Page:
519 dead in 2 weeks of violence in Yemen: UN
The United Nations (UN) says at least 519 people, including women and children, have so far lost their lives in two weeks of violence in Yemen, as Saudi Arabia continues to target the country with military strikes.
In a statement on Thursday, UN Under-Secretary General for Humanitarian Affairs Valerie Amos said that 1,700 people have also been wounded during clashes between rival groups in Yemen and in the Saudi strikes against the country.
Noting that 90 children were among the victims of the violence, she expressed concern “for the safety of civilians caught in the middle.”
Amos said that tens of thousands of people have fled their homes due to the clashes in the country, with some of them crossing the sea to Djibouti and Somalia.
“Those engaged in fighting must ensure that hospitals, schools, camps for refugees and those internally displaced and civilian infrastructure, especially in populated areas, are not targeted or used for military purposes,” Amos said.
Amos did not specify how many people were killed as a result of the Saudi aggression against Yemen.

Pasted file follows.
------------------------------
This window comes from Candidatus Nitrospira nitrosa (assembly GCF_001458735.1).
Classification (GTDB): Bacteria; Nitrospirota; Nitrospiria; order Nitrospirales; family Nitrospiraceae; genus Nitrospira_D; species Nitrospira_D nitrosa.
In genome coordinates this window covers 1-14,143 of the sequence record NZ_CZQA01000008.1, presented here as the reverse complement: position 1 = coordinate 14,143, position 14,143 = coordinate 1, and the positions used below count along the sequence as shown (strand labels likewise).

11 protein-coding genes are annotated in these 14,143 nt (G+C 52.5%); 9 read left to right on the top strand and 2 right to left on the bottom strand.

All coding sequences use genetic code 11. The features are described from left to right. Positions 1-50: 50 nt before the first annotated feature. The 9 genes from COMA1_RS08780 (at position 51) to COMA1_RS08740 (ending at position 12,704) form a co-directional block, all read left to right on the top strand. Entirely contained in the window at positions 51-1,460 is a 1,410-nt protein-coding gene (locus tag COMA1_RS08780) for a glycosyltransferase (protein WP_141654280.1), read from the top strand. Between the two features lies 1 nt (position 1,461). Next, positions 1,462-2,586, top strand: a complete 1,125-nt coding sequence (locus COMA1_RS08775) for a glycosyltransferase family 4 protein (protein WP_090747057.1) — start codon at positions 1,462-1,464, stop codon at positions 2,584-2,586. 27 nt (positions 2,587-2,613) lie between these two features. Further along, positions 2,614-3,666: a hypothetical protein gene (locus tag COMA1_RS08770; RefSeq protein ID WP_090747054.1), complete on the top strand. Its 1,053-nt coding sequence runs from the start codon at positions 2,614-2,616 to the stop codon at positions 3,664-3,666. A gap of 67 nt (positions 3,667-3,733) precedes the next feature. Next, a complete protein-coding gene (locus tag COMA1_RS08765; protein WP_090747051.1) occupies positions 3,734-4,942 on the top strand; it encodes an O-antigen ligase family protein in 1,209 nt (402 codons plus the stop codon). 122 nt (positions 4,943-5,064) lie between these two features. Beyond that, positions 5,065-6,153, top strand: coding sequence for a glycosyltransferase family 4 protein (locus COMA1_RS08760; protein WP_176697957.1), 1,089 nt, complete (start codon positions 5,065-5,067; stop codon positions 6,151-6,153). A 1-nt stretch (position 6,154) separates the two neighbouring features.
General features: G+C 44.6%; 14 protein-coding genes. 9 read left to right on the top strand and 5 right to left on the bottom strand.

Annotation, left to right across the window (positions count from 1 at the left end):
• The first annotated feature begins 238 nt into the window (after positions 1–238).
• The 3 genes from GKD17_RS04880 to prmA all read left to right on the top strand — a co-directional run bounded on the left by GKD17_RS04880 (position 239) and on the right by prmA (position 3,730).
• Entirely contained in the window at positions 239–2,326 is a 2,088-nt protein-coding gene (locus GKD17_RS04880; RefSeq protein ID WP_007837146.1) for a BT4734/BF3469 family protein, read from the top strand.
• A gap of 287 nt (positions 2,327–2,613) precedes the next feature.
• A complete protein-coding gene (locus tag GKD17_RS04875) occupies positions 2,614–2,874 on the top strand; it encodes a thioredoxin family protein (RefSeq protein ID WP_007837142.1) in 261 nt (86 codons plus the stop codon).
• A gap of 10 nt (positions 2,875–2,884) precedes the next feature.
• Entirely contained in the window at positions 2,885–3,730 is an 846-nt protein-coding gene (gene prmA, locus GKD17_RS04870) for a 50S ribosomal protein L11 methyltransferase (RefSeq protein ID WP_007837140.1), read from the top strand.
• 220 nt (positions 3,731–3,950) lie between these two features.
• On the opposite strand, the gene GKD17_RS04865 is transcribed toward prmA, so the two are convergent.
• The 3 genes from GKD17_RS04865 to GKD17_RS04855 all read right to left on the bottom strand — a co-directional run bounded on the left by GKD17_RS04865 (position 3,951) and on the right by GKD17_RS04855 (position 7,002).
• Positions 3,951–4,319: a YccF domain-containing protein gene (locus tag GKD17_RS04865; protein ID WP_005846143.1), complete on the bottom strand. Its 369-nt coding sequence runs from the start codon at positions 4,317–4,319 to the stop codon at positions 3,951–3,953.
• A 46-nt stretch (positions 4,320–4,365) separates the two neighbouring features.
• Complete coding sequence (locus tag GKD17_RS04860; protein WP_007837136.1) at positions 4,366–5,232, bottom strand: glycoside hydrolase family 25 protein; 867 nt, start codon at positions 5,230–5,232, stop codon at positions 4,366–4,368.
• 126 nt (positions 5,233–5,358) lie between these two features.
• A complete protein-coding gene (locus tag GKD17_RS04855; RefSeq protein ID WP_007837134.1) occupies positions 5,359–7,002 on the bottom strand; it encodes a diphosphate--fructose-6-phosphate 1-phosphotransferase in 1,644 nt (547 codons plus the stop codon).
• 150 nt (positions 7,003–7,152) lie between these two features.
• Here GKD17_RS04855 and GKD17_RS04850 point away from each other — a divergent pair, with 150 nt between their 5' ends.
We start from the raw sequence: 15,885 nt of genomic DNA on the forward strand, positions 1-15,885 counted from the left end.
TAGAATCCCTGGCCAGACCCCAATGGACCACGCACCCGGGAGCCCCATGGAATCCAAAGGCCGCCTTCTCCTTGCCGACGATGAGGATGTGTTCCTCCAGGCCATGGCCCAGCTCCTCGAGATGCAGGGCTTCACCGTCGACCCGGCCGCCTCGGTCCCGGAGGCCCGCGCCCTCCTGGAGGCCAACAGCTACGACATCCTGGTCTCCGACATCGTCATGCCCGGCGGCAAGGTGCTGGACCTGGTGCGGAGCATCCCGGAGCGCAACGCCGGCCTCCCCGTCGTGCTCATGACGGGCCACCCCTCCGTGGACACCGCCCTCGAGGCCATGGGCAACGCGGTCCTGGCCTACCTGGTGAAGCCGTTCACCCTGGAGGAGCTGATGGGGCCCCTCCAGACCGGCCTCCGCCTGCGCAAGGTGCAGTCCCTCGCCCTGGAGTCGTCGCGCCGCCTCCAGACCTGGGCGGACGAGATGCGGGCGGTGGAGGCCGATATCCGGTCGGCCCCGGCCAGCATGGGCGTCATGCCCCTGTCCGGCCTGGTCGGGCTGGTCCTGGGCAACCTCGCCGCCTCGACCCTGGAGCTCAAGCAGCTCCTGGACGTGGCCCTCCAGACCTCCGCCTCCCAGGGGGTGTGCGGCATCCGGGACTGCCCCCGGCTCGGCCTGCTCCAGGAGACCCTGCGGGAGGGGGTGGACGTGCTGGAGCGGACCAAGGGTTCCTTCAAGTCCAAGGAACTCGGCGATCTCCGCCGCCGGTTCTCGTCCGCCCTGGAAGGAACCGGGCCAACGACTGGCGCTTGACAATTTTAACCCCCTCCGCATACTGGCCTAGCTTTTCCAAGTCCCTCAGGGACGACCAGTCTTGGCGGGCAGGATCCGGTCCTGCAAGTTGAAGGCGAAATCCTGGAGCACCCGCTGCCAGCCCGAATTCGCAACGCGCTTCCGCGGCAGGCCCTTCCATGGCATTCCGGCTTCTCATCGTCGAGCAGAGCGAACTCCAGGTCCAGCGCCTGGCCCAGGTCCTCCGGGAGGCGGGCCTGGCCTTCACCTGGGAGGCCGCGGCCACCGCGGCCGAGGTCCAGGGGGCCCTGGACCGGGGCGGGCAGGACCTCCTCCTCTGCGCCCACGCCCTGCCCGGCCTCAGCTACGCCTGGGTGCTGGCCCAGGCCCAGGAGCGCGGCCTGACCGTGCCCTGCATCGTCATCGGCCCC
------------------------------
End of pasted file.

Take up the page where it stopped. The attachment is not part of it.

A Yemeni child receives treatment at the burn unit of a hospital in the Yemeni capital of Sana’a, on April 1, 2015, following a Saudi airstrike in the area of Yarim south of the capital the day before.
The violence in Yemen has sharply intensified following a Saudi air campaign, which was launched on March 26 to restore power to fugitive former Yemeni President Abd Rabbuh Mansur Hadi, a close ally of Riyadh.
Hadi stepped down in January and refused to reconsider the decision despite calls by the Houthi Ansarullah movement. In February, he fled the capital to Aden, where he sought to set up a rival power base, and where he withdrew his resignation.
However, the Ansarullah movement said Hadi had lost his legitimacy as president of Yemen after he escaped the capital, Sana’a.
Gradually, as the Hadi government failed to provide security and properly run the affairs of the country, the Ansarullah fighters started to take control of state matters to contain corruption and terror.
The Ansarullah fighters took control of the Yemeni capital in September 2014 and are currently moving southward.
The fugitive president later fled Aden to the Saudi capital city of Riyadh after Ansarullah revolutionaries advanced toward Aden.